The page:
The Roy Keane promotion season was amazing. From starting the season to thinking we could go down, to thinking mid table, maybe play-offs, automatic would be nice, then winning the league. The Burnley game at home on the Friday night, Barnsley and Sheff Wed away stand out as highlights that season.

When I moved to Manchester ten years ago, I continued going, but probably a bit less to begin with due to work and other commitments. I discovered the Greater Manchester Supporters' Branch, who do a great job for fans in this area, and that made travelling easier.

I am probably fortunate that I don't have to walk into work and talk in detail about a defeat or get goaded by Newcastle fans like fans in North East do. I do miss being in the area after we win though, as I appreciate how much it means to everyone.

My son is six, and I always wanted him to play football. I tried hard not to push it too much, but thankfully he's always enjoyed it. He was born a few days before the League Cup final against Man 'Citeh'. The semi final was an amazing night, but I didn't go to the final, but I watched it with him on my knee only a few days old. Catch them young!

His First game was Bury away in pre-season a three years ago, and his first 'proper' game was the first game of the season against Charlton a couple of years back. He was only four but loved it. We went up with my Dad and having three generations at one match is something I will never forget. I started taking him every now and then after that, but earlier last season we started going more regularly which he was really enjoying, and he particularly likes Max Power and Charlie Wyke.

I took him to Accrington away last season which I was a bit cautious about, with it being an away game, but he loved it.I know this will get harder as he gets older with the influence of Man City and Man United fans at school, but he wears his Sunderland kits very proudly at the moment, and I remind him of the importance of supporting the club his Dad, Granddad and Great Granddad did.

The stopping of the season has been hard to explain to him, and he asked the other day when we would be going to the match again but I told him I didn't know, but it would be as soon as we could. He just loves the whole day out!

My son has done various football things since being quite small, and I started taking him to the development class at the well established Prestwich Marauders club when he was four. When they asked for volunteers to help out, I was happy to volunteer, but didn’t expect to do anymore than help out. As we needed to form a team I realised that I was really enjoying organising things and took on managing the team with someone else. We started gaining a little momentum but due to the pandemic everything went on hold. When we could start again I had to learn a lot quickly and started organising friendlies, referees, and pitches, plus kits for the team and everything else. It takes a lot of commitment and time but is incredibly rewarding.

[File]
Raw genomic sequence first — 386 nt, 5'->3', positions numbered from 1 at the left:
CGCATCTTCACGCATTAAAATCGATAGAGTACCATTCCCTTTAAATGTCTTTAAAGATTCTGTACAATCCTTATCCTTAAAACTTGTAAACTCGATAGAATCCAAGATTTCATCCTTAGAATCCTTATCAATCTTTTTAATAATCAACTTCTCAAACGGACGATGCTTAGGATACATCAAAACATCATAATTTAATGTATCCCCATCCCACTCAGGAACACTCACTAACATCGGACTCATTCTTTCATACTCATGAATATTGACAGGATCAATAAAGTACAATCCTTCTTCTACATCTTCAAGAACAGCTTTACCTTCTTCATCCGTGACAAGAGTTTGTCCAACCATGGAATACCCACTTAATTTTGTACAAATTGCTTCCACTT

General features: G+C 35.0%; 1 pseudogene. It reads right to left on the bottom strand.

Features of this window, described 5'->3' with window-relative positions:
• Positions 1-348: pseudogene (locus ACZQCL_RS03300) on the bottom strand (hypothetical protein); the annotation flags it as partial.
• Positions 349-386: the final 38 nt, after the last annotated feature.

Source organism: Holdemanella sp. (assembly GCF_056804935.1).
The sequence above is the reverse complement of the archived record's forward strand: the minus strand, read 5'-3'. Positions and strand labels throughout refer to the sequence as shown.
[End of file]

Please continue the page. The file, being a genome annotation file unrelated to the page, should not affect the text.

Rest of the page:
Since getting involved with the Marauders, I've learnt an enormous amount about grass roots football. Using Facebook groups to ask other clubs to play friendlies and then sort our referees and pitches has taken far more organising than I ever thought it would. It's been a lot of fun, though, and we start playing in the East Manchester Junior Football League in September. I was really keen to play at a central venue as pitches and referees are all taken care of and I think it's a lot better for the kids development to play on AstroTurf. With the English weather there is also a lot less chance of games being called off through the winter.

The name Black Cats is something I am really proud of, although I’m not sure all of the team understand it, with us being a League One team these days, but I will make sure they do through the season.The co-manager doesn't mind the team name. He is a Man United fan, but doesn't give me too much grief, and there have been no complaints from the parents yet either. Sadly, the Black Cats’ permanent kit won’t be Sunderland colours, because the club has been established since 1972 and has a standard black and blue striped shirt- which I really like anyway, so no problems there. As with any such sports club, money is always something that needs looking after, so we have to try to get sponsorship wherever we can."

You can find more about the Black Cats at the East Manchester Junior League at

If you’d like to get in touch about joining the team, or if you are interested in helping with sponsorship please get in touch with Andy on 07903354382.